February 23 coronavirus news

By Helen Regan, Eoin McSweeney and Ed Upright, CNN

Updated 0714 GMT (1514 HKT) February 24, 2021
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3:19 a.m. ET, February 23, 2021

Covid-19 is likely to be a problem "for the next few winters," says England's chief medical officer

From CNN’s Vasco Cotovio in London

Britain's Chief Medical Officer for England Chris Whitty attends a virtual press conference inside 10 Downing Street in Central London on February 22.
Britain's Chief Medical Officer for England Chris Whitty attends a virtual press conference inside 10 Downing Street in Central London on February 22. Leon Neal/Pool/AFP/Getty Images

Covid-19 is likely to be a problem for the next few winters -- despite vaccination programs -- the chief medical officer for England, Chris Whitty, said during a news conference Monday. 

“This is something that we have to see for the long term and, in my view, is likely to be a problem in particular during the winter for the next few winters,” Whitty said. 

The chief medical officer for England said that other respiratory diseases, for which there are vaccines, still cause a significant number of deaths every year -- and so will Covid-19

“I am afraid, for the foreseeable future, the coronavirus is going to be added to that list of things that those who are vulnerable, even despite vaccination, can be at risk of,” he said.
“We vaccinate against flu, we vaccinate against pneumococcal pneumonia and still there are cases and there are deaths. 
3:21 a.m. ET, February 23, 2021

Major challenges ahead after US hits 500,000 coronavirus deaths

From CNN's Holly Yan and Christina Maxouris

Half a million US lives have been lost to Covid-19. That's more than the number of Americans killed in World War II.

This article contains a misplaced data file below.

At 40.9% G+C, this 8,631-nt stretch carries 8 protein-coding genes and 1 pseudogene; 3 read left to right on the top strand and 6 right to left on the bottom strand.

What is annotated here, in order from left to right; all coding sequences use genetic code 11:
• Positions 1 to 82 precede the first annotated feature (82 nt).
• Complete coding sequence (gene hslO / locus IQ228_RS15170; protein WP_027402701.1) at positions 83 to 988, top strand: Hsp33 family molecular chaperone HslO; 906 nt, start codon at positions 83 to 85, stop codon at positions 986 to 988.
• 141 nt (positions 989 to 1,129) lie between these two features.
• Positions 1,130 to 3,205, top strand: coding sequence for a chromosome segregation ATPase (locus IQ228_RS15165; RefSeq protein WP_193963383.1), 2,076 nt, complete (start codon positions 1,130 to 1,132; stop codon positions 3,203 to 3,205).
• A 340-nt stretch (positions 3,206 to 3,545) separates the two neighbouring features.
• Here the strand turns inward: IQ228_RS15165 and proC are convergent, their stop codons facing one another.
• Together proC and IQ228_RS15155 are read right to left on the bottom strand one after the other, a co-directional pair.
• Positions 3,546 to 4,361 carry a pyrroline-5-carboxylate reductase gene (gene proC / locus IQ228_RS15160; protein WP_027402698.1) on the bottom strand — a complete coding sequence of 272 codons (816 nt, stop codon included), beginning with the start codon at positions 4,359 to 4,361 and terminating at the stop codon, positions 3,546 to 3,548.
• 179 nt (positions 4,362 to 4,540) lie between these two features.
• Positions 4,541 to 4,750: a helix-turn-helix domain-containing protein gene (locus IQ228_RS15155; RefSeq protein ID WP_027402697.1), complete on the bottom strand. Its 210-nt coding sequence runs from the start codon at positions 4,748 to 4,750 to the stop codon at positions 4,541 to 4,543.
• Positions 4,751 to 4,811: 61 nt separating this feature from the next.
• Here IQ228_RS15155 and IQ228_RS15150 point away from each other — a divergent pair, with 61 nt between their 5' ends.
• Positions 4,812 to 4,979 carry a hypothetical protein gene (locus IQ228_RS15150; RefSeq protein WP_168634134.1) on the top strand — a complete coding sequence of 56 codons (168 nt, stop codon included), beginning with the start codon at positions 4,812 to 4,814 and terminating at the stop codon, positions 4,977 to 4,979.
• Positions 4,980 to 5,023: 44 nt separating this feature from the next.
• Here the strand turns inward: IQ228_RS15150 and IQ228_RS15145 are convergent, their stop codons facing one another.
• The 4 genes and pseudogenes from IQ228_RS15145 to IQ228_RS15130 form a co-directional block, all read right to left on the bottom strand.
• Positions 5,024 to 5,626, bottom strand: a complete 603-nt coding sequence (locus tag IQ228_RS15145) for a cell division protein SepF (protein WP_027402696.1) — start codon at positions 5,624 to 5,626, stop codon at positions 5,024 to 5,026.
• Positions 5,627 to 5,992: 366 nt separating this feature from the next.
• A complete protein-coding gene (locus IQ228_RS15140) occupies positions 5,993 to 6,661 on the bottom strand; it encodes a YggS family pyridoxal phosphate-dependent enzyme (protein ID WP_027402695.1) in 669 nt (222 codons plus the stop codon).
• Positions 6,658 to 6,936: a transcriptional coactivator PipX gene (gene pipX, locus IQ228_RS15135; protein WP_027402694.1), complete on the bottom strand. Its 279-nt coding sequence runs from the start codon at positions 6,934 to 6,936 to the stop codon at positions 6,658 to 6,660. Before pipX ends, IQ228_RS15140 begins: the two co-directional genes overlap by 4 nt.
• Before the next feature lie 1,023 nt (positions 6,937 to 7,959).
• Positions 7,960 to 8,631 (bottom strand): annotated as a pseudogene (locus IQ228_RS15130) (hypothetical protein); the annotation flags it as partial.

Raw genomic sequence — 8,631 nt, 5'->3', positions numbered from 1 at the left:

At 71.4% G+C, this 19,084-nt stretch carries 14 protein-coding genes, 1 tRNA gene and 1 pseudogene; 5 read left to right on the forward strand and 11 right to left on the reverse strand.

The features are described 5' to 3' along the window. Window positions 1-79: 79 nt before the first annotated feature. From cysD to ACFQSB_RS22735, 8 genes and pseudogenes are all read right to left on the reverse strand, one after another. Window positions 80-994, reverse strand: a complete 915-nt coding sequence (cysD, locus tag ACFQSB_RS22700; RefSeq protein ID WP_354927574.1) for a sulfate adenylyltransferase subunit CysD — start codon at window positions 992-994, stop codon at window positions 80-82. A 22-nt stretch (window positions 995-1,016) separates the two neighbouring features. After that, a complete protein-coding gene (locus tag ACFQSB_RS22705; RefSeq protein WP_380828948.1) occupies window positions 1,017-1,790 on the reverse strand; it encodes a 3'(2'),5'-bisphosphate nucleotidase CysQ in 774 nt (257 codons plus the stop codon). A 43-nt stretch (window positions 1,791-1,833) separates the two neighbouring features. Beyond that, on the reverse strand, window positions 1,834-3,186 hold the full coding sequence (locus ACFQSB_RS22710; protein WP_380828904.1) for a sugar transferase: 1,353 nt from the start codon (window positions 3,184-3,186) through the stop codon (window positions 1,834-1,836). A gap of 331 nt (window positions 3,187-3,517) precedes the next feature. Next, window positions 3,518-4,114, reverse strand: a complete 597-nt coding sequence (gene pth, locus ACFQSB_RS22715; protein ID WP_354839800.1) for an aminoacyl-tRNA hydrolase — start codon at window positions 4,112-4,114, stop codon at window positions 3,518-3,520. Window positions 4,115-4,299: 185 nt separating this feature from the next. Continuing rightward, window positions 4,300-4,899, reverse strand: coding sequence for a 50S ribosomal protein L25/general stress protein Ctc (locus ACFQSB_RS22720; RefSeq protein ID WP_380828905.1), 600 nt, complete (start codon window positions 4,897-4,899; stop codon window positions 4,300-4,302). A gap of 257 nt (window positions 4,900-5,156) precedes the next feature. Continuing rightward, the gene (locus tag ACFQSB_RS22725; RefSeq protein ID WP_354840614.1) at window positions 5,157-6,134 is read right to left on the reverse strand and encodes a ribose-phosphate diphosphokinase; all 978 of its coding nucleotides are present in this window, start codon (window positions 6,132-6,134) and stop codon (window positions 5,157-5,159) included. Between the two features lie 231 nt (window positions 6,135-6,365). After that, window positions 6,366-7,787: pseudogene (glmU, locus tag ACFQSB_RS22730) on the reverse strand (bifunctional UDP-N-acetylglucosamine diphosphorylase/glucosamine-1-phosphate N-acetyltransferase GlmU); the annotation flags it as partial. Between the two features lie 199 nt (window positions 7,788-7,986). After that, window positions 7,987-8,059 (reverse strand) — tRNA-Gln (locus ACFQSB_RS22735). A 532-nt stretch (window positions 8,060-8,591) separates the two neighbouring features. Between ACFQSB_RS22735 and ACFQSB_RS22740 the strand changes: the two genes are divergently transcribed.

The pandemic is far from over. But Americans can steer its course -- and help prevent many more families from suffering inconsolable grief.

Good news (for now) on cases and hospitalizations:

Nationwide, the rates of new Covid-19 cases, hospitalizations and deaths are declining.

The number of patients hospitalized with Covid-19 has fallen for the 40th day in a row, according to the COVID Tracking Project. And daily deaths have declined 24% this past week compared to the previous week, according to Johns Hopkins University.

Major challenges:

As numbers of new cases and hospitalizations go down, however, reports of highly contagious variants go up.

"I am worried about this variant -- the B.1.1.7 variant (first found in the UK)," said Dr. Peter Hotez, dean of the National School of Tropical Medicine at Baylor College of Medicine.
"If that takes over, the numbers are going to start to spiral up again. There's no end to what the death toll will look like unless we can vaccinate ahead of it."

Where the US stands on vaccinations:

More than 44.1 million Americans have received at least one dose of their two-dose vaccines, according to the US Centers for Disease Control and Prevention.

About 19.4 million have been fully vaccinated. That's about 5.9% of the US population -- far less than the estimated 70% to 85% of Americans who would need to be immune to reach herd immunity.

Some states are still grappling with vaccine delays after severe weather walloped much of the country last week. But the US will likely be caught up by the middle of this week, said Dr. Anthony Fauci, director of the National Institute of Allergy and Infectious Diseases.

Read more about the situation in the US: